Bobby Henon should resign his City Council seat now | Editorial
Also, City Council should use this moment to pass critical reforms to put Philadelphia on a path to finally shake off its reputation as one of America’s most corrupt cities.
The jury has spoken. City Councilmember Bobby Henon has been convicted on nine counts in a federal bribery trial. How much longer will he continue to get his taxpayer-funded paycheck?
After a six-week trial, Henon was convicted Monday on nine counts in a federal bribery trial tied to his work with labor leader John “Johnny Doc” Dougherty. Dougherty, who heads the city’s most powerful labor union, Local 98 of the International Brotherhood of Electrical Workers, and is also head of the Building Trades Council, was convicted on eight counts, including conspiracy and honest services fraud.
The Pennsylvania Constitution bars anyone convicted of “embezzlement of public moneys, bribery, perjury or other infamous crime” to hold public office in the commonwealth. That means that Henon must vacate his seat as the councilmember for the 6th District upon sentencing, currently scheduled for February.
With his conviction, Henon showed that Philadelphia still has not escaped its reputation as a city rife with political corruption. State and federal prosecutors have been doing their part to stem this malignant behavior. Henon’s conviction, and the fact that Councilmember Kenyatta Johnson of the 2nd District is also under federal indictment, should move City Council to act.
Most of Henon’s colleagues on Council were reluctant to call for his resignation following the indictment. Demanding his immediate resignation following a conviction is a no-brainer.
There is no reason for Henon to continue collecting his roughly $140,0000-a-year city salary for the next few months ... or even a few more days. The faster he vacates his seat, the faster Council President Darrell L. Clarke can call for a special election. Henon has already missed five Council meetings because of his trial. The residents of the 6th District, which includes parts of North and Northeast Philly, deserve representation — and a representative who isn’t worried about his legal troubles or what his second employer corruptly demands from him.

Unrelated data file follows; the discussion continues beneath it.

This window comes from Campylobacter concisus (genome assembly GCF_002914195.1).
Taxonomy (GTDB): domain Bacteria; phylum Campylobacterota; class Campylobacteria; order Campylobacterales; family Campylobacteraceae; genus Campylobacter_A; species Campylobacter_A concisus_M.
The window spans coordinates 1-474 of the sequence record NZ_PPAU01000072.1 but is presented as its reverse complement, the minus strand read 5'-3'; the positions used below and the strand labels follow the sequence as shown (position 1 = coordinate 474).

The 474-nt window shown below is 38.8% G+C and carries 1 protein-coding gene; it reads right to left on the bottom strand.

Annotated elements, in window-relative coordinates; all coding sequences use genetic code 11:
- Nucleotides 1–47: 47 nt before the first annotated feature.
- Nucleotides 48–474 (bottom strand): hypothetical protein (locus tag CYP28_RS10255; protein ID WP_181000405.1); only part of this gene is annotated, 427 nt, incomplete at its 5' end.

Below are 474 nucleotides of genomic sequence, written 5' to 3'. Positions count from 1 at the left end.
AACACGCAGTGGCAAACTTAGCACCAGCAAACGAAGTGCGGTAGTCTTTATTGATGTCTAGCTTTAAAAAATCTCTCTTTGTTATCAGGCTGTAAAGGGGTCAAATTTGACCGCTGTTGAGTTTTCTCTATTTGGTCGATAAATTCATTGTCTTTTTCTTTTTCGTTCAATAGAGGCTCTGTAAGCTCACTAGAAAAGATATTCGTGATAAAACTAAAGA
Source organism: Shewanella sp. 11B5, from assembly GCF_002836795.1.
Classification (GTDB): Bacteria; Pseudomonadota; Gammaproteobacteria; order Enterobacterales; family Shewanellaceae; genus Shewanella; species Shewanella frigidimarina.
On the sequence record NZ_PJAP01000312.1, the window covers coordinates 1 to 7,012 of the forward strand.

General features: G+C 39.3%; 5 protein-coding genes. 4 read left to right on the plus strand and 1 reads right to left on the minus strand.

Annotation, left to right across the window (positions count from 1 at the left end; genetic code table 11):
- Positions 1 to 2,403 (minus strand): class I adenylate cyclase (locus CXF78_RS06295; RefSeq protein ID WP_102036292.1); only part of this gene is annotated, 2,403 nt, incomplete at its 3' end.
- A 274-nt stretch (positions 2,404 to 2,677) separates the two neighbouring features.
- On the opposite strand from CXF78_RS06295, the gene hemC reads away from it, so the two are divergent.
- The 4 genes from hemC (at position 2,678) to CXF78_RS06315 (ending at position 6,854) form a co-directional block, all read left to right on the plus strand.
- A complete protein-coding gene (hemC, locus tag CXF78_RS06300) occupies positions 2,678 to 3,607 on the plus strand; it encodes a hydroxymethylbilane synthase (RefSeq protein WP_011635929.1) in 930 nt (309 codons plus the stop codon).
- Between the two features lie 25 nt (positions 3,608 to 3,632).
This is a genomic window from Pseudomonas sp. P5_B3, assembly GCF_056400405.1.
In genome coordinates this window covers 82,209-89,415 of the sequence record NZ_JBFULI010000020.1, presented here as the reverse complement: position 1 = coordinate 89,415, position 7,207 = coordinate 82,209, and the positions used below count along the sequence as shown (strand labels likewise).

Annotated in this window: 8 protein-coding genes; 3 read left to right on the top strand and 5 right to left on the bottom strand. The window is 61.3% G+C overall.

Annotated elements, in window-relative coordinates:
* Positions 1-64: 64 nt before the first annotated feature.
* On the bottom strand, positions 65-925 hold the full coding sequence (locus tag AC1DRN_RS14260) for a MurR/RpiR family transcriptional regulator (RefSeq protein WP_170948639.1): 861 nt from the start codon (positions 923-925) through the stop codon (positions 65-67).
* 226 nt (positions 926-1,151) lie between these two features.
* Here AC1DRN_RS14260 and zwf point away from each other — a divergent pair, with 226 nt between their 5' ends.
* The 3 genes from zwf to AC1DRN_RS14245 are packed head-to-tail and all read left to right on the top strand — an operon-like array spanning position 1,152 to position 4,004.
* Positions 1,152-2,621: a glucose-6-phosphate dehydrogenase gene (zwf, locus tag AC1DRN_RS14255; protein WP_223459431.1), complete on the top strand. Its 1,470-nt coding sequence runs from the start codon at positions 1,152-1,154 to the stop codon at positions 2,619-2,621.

Having a representative who is worried about their constituents and not any other employer is a privilege that should extend throughout Philadelphia. Being a member of City Council is a full-time job — and any member who has time for a side hustle like Henon’s union gig should reconsider their commitment to their constituents. Had Philadelphia not allowed side jobs, Henon would have lost his $70,000-a-year salary from IBEW. More important, he probably would have never faced trial — let alone been convicted.
The conviction of Bobby Henon is a sad day for Philadelphia after six weeks of a trial in which Philadelphia heard, in exceptional detail, the many times a public servant wasn’t doing the people’s business — but was instead doing the dirty work of Johnny Doc.
The future, sadly, isn’t bright. Philadelphia has sentencing to look forward to, a trial in Kenyatta Johnson’s case, and a special election in which party insiders are going to have more power than the voters.
But this could be a turning point. City Council could use this moment to pass critical reforms such as banning outside jobs to put Philadelphia on a path to finally shake off its reputation as one of America’s most corrupt cities.